This epidemic at the other pole of the country (as compared with the previous incidence) sends an alert that the disease has now acquired the potentiality to affect larger parts of the country. Unfortunately, awareness among the doctors or medical staff regarding the disease is lacking. The capacity to manage a large epidemic or, most importantly, the strategy to prevent such an outbreak seems to be nonexistent in India. Simple measures taken by Taiwan and Singapore, like closing schools and child care centers during the epidemic, helped greatly and this can be a good learning for us. Mass vaccination strategies, as taken for polio, can also cause gross reduction in the possibility of an outbreak of the epidemic.

With this background, we report here this epidemic of HFMD, in the hope that it will help to embark upon an early survey on epidemiological trends of the disease in India and to take positive steps in controlling any future outbreak of the epidemic.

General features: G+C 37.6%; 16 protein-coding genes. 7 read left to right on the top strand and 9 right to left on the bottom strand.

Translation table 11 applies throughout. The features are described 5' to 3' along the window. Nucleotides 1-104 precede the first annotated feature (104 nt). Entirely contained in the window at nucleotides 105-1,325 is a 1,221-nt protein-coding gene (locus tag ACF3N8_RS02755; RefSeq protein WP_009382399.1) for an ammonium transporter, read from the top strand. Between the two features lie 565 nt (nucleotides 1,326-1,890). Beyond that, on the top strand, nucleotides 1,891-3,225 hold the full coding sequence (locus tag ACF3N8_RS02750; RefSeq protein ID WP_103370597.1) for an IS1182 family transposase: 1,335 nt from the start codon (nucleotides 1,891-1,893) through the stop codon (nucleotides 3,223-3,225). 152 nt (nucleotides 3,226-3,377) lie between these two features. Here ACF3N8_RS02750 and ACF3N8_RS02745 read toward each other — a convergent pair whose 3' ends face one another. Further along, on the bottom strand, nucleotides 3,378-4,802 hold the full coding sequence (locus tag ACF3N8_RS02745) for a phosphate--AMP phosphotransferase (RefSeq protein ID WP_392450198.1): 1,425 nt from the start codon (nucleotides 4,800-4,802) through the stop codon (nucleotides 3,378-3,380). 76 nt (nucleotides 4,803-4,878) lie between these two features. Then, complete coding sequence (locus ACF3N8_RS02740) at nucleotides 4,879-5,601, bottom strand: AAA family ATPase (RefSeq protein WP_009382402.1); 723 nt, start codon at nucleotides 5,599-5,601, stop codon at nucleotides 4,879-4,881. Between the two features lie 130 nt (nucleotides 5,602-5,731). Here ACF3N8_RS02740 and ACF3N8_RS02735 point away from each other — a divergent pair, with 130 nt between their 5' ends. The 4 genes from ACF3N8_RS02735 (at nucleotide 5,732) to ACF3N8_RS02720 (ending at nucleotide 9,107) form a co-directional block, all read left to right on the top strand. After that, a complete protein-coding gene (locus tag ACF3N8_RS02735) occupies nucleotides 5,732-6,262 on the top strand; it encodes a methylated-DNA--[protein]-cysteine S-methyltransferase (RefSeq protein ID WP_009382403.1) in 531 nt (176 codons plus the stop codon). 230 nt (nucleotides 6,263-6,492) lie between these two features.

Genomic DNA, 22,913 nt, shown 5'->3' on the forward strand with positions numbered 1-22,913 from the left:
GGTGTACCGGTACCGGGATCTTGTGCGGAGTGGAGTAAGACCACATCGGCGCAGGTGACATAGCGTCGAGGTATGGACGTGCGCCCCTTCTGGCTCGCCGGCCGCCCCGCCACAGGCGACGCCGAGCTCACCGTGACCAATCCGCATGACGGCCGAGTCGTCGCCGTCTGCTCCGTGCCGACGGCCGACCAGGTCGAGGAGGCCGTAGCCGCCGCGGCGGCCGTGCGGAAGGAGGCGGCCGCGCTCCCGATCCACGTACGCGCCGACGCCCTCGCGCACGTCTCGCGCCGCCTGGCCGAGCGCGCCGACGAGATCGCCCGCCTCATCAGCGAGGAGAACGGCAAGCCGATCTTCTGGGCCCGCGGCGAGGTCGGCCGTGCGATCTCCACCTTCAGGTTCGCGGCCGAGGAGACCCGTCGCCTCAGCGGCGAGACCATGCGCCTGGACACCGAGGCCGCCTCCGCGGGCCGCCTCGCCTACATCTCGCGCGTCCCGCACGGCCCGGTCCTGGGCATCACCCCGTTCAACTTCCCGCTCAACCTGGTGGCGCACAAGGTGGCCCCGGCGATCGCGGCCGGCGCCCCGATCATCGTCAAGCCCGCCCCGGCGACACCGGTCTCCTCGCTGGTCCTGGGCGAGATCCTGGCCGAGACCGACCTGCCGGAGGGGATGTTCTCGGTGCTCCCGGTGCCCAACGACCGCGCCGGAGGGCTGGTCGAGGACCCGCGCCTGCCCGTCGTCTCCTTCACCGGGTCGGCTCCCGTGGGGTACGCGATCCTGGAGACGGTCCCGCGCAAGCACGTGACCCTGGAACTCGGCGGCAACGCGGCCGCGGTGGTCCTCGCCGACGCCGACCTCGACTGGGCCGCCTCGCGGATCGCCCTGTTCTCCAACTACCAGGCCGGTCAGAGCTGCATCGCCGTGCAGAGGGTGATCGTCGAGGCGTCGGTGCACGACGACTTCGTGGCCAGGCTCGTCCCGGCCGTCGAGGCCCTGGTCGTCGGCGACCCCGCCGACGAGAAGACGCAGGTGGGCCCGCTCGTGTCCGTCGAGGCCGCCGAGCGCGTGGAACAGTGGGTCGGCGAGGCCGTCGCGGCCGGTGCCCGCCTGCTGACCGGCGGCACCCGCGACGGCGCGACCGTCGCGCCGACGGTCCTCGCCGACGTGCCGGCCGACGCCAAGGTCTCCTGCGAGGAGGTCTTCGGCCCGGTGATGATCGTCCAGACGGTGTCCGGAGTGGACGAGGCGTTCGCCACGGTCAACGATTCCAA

Acknowledgement Top

We are indebted to all the doctors who supported the study by sending the patients and provided valuable information, and to all others who helped to carry out the study.

   References Top

1.Li L, He Y, Yang H, Zhu J, Xu X, Dong J, et al . Genetic Characteristics of Human Enterovirus 71 and Coxsackievirus A16 Circulating from 1999 to 2004 in Shenzhen, People's Republic of China. J Clin Microbiol 2005;43:3835-9.  Back to cited text no. 1  [PUBMED]  [FULLTEXT]
2.Robinson CR, Doane FW, Rhodes AJ. Report of an outbreak of febrile illness with pharyngeal lesions and exanthem: Toronto, summer 1957-isolation of Coxsackie virus. Can Med Assoc J 1958;79:615-21.  Back to cited text no. 2  [PUBMED]  [FULLTEXT]
3.Schmidt NJ, Lennette EH, Ho HH. An apparently new enterovirus isolated from patients with disease of the central nervous system. J Infect Dis 1974;129:304-9.  Back to cited text no. 3  [PUBMED]  
4.Sasidhran CK, Sugathan P, Agarwal R, Khare S, Lal S, Jayaram Paniker CK. Hand-foot and mouth disease in Calicot. Indian J Pediatr 2005;72:17-21.  Back to cited text no. 4